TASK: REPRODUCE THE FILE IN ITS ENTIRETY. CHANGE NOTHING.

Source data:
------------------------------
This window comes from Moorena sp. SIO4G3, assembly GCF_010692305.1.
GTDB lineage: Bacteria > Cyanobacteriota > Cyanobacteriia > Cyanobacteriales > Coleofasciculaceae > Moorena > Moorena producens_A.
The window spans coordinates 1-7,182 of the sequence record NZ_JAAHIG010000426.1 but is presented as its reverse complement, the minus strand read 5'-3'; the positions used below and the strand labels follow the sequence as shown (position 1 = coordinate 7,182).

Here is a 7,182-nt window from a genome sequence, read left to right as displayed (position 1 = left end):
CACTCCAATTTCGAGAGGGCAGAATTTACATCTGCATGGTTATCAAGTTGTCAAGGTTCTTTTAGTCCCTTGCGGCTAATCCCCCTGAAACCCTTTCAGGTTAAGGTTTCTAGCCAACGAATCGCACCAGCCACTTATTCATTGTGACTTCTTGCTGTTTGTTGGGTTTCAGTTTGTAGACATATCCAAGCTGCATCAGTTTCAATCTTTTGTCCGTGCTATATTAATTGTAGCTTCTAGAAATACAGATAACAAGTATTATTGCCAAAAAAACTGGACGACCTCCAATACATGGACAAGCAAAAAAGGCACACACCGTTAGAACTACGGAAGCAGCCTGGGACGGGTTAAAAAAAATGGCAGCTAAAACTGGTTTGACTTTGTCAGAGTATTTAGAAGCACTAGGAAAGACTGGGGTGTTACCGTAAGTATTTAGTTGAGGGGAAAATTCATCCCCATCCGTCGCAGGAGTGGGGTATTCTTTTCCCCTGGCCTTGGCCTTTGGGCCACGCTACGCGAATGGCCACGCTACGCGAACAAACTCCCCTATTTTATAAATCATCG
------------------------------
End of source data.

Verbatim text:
This window comes from Moorena sp. SIO4G3, assembly GCF_010692305.1.
GTDB lineage: Bacteria > Cyanobacteriota > Cyanobacteriia > Cyanobacteriales > Coleofasciculaceae > Moorena > Moorena producens_A.
The window spans coordinates 1-7,182 of the sequence record NZ_JAAHIG010000426.1 but is presented as its reverse complement, the minus strand read 5'-3'; the positions used below and the strand labels follow the sequence as shown (position 1 = coordinate 7,182).

Here is a 7,182-nt window from a genome sequence, read left to right as displayed (position 1 = left end):
CACTCCAATTTCGAGAGGGCAGAATTTACATCTGCATGGTTATCAAGTTGTCAAGGTTCTTTTAGTCCCTTGCGGCTAATCCCCCTGAAACCCTTTCAGGTTAAGGTTTCTAGCCAACGAATCGCACCAGCCACTTATTCATTGTGACTTCTTGCTGTTTGTTGGGTTTCAGTTTGTAGACATATCCAAGCTGCATCAGTTTCAATCTTTTGTCCGTGCTATATTAATTGTAGCTTCTAGAAATACAGATAACAAGTATTATTGCCAAAAAAACTGGACGACCTCCAATACATGGACAAGCAAAAAAGGCACACACCGTTAGAACTACGGAAGCAGCCTGGGACGGGTTAAAAAAAATGGCAGCTAAAACTGGTTTGACTTTGTCAGAGTATTTAGAAGCACTAGGAAAGACTGGGGTGTTACCGTAAGTATTTAGTTGAGGGGAAAATTCATCCCCATCCGTCGCAGGAGTGGGGTATTCTTTTCCCCTGGCCTTGGCCTTTGGGCCACGCTACGCGAATGGCCACGCTACGCGAACAAACTCCCCTATTTTATAAATCATCG